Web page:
THE Japanese central bank, the Bank of Japan (BoJ), has been locked in a seemingly futile battle to weaken its currency, the yen. A strong yen is seen as damaging to Japanese exporters by reducing their competitiveness overseas and eroding the value of repatriated earnings. But despite its past failures, it is likely that the BoJ will intervene again. The question for traders is when, and by how much?
On 31 October, the BoJ intervened to weaken the yen for the third time this year, with finance minister Jun Azumi declaring that he would continue to intervene until he was satisfied. It is estimated that the initial move cost the BoJ ¥40 trillion (£327bn), and a further trillion in the three days following that. JPMorgan Chase reports that the Japanese government is exposed to a potential ¥40 trillion of losses this year from its attempts to weaken the yen.
But despite record levels of yen repatriation by the Boj, interventionary policies have failed to gain any lasting traction. The problem is that it is difficult to change the tide of currency flows with intervention in the FX market alone. Unless there is a shift away from the current climate of risk aversion, it is difficult to imagine that we will see an end of global haven flows driving up the yen.
Much as Japan has seen its exporting economy hurt by an overvalued domestic currency, earlier in the year, the Eurozone crisis caused huge haven flows into the Swiss franc, overheating it to a level that the Swiss National Bank (SNB) deemed to be unsustainable, and damaging for Swiss business.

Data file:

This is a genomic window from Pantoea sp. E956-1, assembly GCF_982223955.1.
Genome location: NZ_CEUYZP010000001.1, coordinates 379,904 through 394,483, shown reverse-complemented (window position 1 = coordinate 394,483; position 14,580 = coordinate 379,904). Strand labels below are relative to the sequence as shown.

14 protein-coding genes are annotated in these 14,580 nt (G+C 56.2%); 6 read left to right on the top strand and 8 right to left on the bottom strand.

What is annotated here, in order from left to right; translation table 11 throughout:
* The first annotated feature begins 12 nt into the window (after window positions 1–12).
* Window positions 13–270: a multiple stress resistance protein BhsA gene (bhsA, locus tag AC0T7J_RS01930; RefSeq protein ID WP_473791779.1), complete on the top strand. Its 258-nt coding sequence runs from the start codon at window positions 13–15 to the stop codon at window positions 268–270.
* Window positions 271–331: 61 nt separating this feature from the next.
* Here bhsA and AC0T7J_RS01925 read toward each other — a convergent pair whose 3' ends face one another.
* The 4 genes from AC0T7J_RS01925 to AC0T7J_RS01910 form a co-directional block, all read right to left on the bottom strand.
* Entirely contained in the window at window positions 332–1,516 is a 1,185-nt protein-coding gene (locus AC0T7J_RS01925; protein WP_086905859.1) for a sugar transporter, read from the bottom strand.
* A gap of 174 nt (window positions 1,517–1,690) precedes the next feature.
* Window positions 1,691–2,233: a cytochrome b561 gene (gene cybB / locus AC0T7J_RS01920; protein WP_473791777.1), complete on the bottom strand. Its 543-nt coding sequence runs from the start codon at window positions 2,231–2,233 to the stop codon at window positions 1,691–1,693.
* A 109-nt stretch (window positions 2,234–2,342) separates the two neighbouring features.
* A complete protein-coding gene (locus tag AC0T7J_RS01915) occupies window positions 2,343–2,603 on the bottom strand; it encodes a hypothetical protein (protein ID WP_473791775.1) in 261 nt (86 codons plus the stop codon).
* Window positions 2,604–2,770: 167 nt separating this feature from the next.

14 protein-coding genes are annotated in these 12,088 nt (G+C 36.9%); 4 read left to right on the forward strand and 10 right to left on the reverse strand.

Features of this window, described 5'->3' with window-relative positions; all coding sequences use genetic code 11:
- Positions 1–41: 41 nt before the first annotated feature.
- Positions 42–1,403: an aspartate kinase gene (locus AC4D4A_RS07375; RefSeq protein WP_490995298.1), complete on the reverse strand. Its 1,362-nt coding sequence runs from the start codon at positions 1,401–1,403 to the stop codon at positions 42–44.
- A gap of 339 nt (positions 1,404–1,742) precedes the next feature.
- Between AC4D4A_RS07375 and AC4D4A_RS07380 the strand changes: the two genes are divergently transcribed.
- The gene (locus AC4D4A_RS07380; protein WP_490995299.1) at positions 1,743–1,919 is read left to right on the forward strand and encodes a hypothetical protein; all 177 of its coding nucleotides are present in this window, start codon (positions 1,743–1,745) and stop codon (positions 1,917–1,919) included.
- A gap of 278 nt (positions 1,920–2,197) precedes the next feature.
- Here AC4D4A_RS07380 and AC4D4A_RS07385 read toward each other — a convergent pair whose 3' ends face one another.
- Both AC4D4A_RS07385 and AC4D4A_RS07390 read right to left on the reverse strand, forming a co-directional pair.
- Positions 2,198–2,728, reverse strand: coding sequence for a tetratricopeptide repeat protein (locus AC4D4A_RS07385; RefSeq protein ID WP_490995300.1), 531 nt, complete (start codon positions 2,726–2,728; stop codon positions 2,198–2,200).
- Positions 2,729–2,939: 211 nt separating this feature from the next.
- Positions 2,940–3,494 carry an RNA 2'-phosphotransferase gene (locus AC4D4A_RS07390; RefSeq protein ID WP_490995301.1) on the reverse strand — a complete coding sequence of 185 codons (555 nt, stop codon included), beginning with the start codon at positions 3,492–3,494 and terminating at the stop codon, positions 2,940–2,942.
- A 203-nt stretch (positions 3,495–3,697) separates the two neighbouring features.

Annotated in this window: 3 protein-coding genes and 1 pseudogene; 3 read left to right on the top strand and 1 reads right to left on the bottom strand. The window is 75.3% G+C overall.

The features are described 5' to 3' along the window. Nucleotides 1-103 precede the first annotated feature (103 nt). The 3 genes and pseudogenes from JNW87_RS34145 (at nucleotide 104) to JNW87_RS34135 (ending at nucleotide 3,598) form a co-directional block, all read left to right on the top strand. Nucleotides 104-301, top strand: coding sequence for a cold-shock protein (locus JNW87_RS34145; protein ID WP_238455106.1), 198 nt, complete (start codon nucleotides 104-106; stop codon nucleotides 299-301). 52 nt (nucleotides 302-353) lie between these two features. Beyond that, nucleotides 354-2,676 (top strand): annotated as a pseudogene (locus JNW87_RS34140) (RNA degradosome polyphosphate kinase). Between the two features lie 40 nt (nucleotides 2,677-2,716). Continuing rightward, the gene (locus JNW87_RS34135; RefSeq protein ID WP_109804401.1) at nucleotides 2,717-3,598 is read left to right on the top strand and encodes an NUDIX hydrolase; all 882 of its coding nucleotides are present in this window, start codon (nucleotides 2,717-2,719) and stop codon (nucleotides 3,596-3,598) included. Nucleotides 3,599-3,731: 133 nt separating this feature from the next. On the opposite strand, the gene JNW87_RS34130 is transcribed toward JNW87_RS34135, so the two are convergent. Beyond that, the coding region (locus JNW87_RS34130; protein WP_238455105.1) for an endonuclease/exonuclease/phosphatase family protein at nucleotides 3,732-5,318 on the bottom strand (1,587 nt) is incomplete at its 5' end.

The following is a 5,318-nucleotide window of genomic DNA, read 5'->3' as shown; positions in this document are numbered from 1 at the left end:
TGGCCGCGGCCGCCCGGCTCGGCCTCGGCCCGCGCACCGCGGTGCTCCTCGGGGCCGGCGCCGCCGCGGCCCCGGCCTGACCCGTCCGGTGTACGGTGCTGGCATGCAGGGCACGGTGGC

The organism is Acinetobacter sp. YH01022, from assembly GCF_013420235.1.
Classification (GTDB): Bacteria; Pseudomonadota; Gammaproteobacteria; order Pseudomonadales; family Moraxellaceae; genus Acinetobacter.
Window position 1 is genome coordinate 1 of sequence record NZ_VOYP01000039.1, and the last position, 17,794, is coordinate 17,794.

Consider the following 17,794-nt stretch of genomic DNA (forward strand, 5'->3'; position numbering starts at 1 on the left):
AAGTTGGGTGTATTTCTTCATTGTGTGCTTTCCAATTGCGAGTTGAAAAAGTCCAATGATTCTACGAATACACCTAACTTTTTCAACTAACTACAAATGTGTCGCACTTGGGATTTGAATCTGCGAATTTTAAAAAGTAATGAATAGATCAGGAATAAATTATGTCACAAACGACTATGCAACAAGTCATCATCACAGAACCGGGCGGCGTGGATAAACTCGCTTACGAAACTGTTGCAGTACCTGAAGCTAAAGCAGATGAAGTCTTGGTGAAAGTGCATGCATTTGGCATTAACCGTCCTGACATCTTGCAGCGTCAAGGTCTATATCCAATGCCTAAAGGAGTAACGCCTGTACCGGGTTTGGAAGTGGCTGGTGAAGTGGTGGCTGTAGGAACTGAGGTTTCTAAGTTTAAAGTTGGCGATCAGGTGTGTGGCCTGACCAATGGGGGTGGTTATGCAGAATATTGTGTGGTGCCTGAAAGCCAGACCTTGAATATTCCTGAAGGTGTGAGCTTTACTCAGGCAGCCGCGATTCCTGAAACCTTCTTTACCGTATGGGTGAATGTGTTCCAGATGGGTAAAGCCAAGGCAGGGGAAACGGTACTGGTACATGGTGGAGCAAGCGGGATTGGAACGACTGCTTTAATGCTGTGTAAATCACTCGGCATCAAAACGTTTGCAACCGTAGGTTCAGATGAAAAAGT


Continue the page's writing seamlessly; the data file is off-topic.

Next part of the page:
On 6 September, the SNB retaliated by announcing that it would put in place a floor on the Euro-Swiss franc exchange rate at SFr1.20 – the SNB announced that it was prepared to buy foreign currencies in “unlimited quantities.”
To date, the decision taken by the chairman of the SNB, Philipp Hildebrand, has been seen as a policy success. As you can see from the chart, below left, euro-Swiss franc has been successfully maintained above the SFr level, despite continued market volatility that would otherwise have caused the franc to appreciate. Compared to the moves made by the BoJ, the Swiss have been transparent in their motives and in their objectives. When they announced their plan, they told the markets just what level they would defend and what resources they had available to do so. In comparison, the BoJ interventions do not appear to be part of any coherent plan – simply a reaction to the yen triggering some pain for Japanese business interests.
With this in mind, could Jun Azumi follow in Hildebrand’s footsteps? He could make a bold move and declare that he is prepared to place a floor of ¥76 under the dollar-Japanese yen exchange rate and bankroll the policy to the death.
Ironically, one of the biggest stumbling blocks to Japan mimicking Switzerland is the success of the SNB’s move – with the floor underneath the Swiss franc, the dollar and the yen are the only anti-cyclical options available for safe haven investors.
From a political point of view, Japan does not have an independent central bank. Whereas the Swiss are free to print francs to their heart’s delight, Japan’s currency policy is dictated by the Ministry of Finance. The Japanese FX market dwarfs that of the Swiss, and after the huge losses that have been sustained to date by the Japanese treasury attempting to weaken the yen, the chance of the Ministry of Finance writing a blank cheque for the BoJ to intervene is fairly slim – though not nonexistent.
As the BoJ ends a two-day policy review today, it is highly unlikely that they will make any moves on the yen, especially after a programme of easing in October to bolster its asset buying fund.
According to Stephen Gallo, head of market analysis for Schneider FX, any move is more likely to come at the end of the month as Japanese business repatriate yen for interim profit reporting or when the Japanese financial year ends on the 31 March.
Until then, dollar-yen provides a good range-trade opportunity, as the market tries to second guess the BoJ.